Sudan's army suspends talks with paramilitary RSF
Talks between Sudan's warring factions have been ongoing since early May and have produced two short-term cease-fire deals
Sudan's army suspended talks with the paramilitary Rapid Support Forces (RSF) on Wednesday, according to reports citing a government official.
Talks between Sudan's warring factions have been ongoing since early May and have produced two short-term cease-fire deals.
What has happened so far in the talks?
The army and the RSF had agreed to extend a previous truce by five days just before it was due to expire late on Monday.
The brokers of the cease-fire, Saudi Arabia and the United States, say it has been violated by both factions.
An anonymous Sudanese official told the Agence France-Presse (AFP) news agency that the army made the decision "because the rebels have never implemented a single one of the provisions of a short-term ceasefire which required their withdrawal from hospitals and residential buildings"
The official accused the RSF of having "repeatedly violated the truce."
Fighting had already been reported on Tuesday both in Khartoum's metropolitan area and in the western region of Darfur.
"The army is ready to fight until victory," army chief Abdel-Fattah Burhan declared while speaking in Khartoum on Tuesday.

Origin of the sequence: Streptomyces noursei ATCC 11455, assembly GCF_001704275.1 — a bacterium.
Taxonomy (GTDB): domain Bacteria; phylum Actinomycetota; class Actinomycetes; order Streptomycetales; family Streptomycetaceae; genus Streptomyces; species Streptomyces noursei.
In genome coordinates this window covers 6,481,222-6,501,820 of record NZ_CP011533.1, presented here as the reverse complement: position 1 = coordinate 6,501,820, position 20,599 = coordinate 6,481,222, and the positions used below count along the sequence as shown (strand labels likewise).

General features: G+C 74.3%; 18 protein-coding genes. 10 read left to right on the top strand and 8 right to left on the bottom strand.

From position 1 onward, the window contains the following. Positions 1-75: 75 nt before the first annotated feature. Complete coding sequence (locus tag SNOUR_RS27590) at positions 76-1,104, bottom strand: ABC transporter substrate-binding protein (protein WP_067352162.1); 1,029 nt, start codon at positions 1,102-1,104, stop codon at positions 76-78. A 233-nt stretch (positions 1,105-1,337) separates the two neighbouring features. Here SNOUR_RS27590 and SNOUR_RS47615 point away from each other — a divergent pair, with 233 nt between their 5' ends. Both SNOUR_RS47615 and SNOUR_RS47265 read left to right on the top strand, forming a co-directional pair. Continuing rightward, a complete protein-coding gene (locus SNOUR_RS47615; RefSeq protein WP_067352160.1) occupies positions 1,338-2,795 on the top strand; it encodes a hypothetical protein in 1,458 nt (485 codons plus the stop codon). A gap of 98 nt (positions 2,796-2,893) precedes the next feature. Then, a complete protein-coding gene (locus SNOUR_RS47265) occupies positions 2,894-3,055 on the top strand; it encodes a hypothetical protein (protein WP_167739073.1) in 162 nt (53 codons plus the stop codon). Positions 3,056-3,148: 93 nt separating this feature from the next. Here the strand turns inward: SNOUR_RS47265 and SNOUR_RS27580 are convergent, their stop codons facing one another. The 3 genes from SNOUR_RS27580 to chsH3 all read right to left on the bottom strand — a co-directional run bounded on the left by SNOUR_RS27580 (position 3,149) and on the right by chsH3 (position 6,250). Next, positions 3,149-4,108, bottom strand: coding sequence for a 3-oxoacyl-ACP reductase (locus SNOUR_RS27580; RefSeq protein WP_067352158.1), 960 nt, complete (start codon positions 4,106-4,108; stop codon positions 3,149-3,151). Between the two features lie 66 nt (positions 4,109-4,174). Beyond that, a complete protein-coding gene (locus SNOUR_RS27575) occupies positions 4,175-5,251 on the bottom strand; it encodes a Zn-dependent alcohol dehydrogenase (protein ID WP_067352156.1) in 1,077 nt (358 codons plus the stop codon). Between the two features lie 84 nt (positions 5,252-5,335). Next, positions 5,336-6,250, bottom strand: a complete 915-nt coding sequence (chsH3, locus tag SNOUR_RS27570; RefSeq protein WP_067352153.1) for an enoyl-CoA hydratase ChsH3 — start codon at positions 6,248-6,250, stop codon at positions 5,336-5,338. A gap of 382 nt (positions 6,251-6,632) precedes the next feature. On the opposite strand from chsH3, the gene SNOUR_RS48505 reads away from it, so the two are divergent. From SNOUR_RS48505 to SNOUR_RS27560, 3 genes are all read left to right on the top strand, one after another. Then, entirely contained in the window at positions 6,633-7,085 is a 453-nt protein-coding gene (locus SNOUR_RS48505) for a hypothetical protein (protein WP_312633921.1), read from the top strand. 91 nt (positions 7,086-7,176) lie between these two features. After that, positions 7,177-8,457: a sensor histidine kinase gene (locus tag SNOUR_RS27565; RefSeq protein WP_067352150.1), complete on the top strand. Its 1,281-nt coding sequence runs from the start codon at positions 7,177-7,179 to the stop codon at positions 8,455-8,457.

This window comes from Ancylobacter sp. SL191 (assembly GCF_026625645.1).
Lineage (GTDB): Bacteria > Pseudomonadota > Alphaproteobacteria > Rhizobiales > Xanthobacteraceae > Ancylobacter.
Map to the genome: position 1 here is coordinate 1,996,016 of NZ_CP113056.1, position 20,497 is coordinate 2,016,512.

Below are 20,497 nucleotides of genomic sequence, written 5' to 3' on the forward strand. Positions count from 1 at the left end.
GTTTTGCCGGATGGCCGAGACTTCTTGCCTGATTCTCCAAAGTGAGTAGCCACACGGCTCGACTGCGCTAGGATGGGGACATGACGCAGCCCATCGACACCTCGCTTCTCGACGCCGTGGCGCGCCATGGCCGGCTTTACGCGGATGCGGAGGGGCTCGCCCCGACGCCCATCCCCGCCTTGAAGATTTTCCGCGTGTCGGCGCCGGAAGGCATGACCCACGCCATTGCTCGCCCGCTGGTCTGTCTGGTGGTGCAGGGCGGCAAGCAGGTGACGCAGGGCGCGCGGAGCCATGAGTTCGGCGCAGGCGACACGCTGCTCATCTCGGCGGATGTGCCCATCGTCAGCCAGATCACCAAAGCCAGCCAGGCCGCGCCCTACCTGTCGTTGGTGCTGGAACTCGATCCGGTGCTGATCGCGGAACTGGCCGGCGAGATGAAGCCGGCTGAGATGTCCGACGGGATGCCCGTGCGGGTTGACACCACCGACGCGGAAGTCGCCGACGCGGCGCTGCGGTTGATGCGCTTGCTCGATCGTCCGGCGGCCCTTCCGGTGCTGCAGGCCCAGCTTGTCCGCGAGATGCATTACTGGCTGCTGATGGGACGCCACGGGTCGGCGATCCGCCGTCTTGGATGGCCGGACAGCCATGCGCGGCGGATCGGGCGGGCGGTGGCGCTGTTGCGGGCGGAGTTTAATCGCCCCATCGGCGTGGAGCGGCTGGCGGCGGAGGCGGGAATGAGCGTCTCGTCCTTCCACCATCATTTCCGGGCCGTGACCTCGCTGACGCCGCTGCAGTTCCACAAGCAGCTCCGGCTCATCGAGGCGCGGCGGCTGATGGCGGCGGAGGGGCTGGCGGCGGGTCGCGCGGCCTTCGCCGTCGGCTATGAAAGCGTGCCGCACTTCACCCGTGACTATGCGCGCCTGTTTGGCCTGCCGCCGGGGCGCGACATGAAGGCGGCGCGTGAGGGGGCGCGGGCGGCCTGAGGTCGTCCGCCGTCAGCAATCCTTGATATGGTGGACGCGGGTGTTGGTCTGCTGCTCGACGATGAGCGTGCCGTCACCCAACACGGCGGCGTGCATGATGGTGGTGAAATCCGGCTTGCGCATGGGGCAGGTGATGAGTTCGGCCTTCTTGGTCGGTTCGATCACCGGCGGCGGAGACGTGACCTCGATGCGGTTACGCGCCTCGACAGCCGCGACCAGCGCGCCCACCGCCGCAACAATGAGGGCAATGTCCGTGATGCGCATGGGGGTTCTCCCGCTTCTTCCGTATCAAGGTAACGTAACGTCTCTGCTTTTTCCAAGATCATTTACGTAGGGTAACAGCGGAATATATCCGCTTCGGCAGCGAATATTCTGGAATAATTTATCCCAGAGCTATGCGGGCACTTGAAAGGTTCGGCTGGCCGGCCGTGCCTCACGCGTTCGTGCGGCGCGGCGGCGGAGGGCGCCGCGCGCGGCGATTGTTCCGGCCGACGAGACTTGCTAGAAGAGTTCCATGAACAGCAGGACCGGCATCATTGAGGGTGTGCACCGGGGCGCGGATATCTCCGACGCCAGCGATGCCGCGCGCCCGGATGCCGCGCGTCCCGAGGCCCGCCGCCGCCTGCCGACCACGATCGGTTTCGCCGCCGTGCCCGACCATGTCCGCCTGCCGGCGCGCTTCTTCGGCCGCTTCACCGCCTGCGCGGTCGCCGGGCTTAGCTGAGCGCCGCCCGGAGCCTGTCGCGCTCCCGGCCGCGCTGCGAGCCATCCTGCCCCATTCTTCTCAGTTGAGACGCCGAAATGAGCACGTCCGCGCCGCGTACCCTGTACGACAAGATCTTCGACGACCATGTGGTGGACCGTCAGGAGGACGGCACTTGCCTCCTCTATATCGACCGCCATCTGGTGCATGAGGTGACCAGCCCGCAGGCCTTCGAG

The RSF accused the army of violating the truce, saying the paramilitaries would "exercise the right to defend themselves."
Sudan crisis raging since mid-April
More than 1,800 people have been killed in the conflict in Sudan since April 2015, according to the Armed Conflict Location and Event Data Project.
The United Nations says that over a million people have been internally displaced and nearly 350,000 have fled to other countries.Neighboring Egypt houses the largest group of Sudanese refugees, numbering over 170,000, and at least 60,000 have fled to Chad.
According to UN figures, around 25 million people in Sudan are in need of aid and protection, with entire districts of Khartoum being without running water and receiving only a couple of hours of electricity per week.